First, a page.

Michigan will not ban abortion during the coronavirus pandemic because it is “life sustaining,” according to Gov. Gretchen Whitmer, D-Mich.
“We stopped elective surgeries here in Michigan, and some people have tried to say that that type of a procedure is considered the same, and that’s ridiculous,” Gov. Whitmer told David Axelrod, a former political advisor to President Barack Obama.
“A woman’s health care, her whole future, her ability to decide if and when she starts a family is not an election, it is fundamental to her life. It is life-sustaining, and it’s something that government should not be getting in the middle of,” she stated.
Gov. Whitmer made the comments on Axelrod’s podcast on April 16.
Pro-life advocate Lila Rose responded to Gov. Whitmer’s comments via Twitter, writing, “Sickening. Those who argue that killing an innocent child is ‘life sustaining’ should be nowhere near the levers of power in any community, state or nation.”
Gov. Whitmer’s comments defending abortion comes at a time when several states have moved to temporarily block abortion services as non-essential during the pandemic. Planned Parenthood and other abortion advocates have fought back against these bans by taking legal action against the states.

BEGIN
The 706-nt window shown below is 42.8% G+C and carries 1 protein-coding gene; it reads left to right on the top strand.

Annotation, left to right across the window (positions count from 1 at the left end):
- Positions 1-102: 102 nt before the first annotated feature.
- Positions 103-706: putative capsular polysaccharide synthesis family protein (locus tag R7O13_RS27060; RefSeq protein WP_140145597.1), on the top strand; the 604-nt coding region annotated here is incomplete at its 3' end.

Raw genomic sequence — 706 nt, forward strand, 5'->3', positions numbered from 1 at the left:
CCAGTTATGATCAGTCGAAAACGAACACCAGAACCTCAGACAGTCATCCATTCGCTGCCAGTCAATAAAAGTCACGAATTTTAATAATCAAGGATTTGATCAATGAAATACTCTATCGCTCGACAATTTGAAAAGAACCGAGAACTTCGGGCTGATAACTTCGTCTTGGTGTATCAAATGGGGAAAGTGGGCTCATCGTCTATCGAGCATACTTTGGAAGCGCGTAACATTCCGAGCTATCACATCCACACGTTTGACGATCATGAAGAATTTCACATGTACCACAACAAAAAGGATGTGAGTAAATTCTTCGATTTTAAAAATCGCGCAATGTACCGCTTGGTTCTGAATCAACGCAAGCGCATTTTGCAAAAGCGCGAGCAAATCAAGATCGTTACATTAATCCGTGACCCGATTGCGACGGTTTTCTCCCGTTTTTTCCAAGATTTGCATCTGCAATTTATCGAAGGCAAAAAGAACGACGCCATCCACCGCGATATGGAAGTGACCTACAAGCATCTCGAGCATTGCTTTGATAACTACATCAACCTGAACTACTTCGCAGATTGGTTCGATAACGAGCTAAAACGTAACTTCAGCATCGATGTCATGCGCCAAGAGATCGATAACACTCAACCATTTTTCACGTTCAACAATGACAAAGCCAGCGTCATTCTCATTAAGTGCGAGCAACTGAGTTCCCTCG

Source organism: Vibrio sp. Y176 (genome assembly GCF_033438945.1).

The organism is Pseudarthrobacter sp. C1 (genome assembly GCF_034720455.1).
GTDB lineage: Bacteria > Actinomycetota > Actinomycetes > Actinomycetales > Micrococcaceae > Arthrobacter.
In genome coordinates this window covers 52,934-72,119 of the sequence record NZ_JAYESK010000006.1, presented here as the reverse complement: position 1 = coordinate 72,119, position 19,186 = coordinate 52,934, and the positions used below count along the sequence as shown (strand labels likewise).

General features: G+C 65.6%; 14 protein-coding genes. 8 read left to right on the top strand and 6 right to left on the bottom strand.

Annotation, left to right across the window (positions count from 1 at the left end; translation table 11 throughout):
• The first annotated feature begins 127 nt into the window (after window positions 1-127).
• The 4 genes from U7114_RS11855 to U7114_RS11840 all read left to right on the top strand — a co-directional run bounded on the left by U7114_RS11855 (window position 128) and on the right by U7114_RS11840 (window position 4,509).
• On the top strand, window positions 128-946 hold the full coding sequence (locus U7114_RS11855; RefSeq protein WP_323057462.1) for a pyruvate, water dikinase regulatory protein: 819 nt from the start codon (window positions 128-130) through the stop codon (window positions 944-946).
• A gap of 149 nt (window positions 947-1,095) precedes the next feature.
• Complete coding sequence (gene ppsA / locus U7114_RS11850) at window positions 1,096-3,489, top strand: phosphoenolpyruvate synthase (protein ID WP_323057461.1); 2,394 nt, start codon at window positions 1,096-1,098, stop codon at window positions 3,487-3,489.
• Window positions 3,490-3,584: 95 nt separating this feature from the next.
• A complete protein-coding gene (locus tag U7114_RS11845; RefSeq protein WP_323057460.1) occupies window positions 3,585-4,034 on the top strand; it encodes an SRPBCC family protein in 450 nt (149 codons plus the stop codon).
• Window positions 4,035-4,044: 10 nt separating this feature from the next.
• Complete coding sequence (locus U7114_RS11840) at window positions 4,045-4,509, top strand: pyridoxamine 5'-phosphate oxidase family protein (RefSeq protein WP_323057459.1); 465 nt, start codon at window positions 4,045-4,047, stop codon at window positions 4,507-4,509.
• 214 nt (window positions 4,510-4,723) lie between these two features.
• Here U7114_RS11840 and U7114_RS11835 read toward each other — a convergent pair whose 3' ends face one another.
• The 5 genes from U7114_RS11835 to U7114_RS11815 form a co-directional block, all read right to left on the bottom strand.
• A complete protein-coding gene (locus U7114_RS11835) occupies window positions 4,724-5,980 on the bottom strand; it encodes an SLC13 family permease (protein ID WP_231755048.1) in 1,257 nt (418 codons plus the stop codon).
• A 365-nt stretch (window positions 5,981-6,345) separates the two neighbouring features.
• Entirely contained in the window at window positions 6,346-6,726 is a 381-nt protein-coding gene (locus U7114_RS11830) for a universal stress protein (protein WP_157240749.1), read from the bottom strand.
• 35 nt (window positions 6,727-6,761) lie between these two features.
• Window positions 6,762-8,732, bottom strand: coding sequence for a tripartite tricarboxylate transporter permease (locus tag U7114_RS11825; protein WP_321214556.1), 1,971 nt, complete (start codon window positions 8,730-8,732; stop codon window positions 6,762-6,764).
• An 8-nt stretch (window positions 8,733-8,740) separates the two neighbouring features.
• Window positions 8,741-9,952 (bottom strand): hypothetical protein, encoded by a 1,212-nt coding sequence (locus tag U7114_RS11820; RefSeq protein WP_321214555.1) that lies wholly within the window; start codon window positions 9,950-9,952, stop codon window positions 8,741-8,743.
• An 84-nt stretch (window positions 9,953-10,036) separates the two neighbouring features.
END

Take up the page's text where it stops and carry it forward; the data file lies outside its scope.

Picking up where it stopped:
On March 22, Gov. Greg Abbott, R-Tx., postponed all surgical abortions in his state after deeming it not “immediately necessary.” After over a dozen legal maneuvers back and forth between the state of Texas and abortion providers, The U.S. Court of Appeals for the Fifth Circuit ultimately allowed some medication abortions, and surgical abortions if they are performed near Texas’ 22-week limit, to continue during the pandemic.
Allowing abortions to continue during the pandemic is not the only thing Gov. Whitmer has recently received criticism for. Earlier this week, The Daily Citizen reported on the massive protests at the Michigan state Capital due to restrictions that Gov. Whitmer placed on travel. The new restrictions prohibited people from travelling to a second home they may have and were widely viewed as excessive, leading to the protests at the Capital called “Operation Gridlock.”
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